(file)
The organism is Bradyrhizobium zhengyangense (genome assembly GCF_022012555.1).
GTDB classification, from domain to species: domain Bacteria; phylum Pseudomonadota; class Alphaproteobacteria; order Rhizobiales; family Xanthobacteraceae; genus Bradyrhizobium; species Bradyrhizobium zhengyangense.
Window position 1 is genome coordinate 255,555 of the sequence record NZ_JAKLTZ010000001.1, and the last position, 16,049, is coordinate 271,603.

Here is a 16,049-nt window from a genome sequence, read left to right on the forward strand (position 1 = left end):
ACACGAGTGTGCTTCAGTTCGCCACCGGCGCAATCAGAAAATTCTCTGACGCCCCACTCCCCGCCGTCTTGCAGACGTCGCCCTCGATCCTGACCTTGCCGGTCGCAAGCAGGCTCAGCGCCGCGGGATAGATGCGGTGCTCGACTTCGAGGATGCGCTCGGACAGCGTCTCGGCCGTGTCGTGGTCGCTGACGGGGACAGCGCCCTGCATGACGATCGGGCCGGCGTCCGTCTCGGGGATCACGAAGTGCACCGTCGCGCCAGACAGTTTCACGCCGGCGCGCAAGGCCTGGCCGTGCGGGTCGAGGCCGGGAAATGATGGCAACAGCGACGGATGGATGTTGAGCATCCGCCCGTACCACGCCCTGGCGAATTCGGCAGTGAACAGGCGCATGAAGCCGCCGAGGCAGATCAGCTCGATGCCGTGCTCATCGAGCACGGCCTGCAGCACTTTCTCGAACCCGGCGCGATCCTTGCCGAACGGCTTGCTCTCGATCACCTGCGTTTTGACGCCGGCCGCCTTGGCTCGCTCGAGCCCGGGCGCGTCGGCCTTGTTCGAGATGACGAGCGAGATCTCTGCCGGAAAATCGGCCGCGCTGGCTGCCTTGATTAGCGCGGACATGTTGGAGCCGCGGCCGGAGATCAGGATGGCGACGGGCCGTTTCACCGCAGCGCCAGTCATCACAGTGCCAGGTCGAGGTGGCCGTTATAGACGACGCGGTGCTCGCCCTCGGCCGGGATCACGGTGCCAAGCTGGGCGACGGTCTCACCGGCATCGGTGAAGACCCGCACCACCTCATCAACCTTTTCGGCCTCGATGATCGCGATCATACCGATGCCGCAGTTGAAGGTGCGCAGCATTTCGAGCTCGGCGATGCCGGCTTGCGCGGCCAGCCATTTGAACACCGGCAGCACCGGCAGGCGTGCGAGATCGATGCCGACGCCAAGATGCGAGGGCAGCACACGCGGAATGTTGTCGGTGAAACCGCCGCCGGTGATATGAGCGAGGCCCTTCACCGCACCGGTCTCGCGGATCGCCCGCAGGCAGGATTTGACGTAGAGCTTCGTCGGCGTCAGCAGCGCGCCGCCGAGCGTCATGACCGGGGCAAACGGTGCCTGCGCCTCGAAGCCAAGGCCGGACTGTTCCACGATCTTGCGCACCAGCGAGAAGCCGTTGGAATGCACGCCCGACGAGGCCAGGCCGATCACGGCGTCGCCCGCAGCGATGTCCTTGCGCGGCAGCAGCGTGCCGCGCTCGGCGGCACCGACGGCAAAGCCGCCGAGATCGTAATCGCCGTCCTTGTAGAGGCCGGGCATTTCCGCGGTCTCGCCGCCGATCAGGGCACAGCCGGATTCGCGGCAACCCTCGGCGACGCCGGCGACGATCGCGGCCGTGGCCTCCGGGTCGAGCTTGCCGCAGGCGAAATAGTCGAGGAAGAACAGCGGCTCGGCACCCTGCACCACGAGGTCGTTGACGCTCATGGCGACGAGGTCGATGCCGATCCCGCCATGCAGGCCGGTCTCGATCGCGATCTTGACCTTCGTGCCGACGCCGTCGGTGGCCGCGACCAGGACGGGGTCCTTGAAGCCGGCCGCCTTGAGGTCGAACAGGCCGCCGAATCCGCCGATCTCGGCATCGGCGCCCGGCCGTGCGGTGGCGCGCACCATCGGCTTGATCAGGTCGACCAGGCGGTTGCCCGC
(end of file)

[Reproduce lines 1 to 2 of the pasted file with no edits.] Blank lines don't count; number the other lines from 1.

The organism is Bradyrhizobium zhengyangense (genome assembly GCF_022012555.1).
GTDB classification, from domain to species: domain Bacteria; phylum Pseudomonadota; class Alphaproteobacteria; order Rhizobiales; family Xanthobacteraceae; genus Bradyrhizobium; species Bradyrhizobium zhengyangense.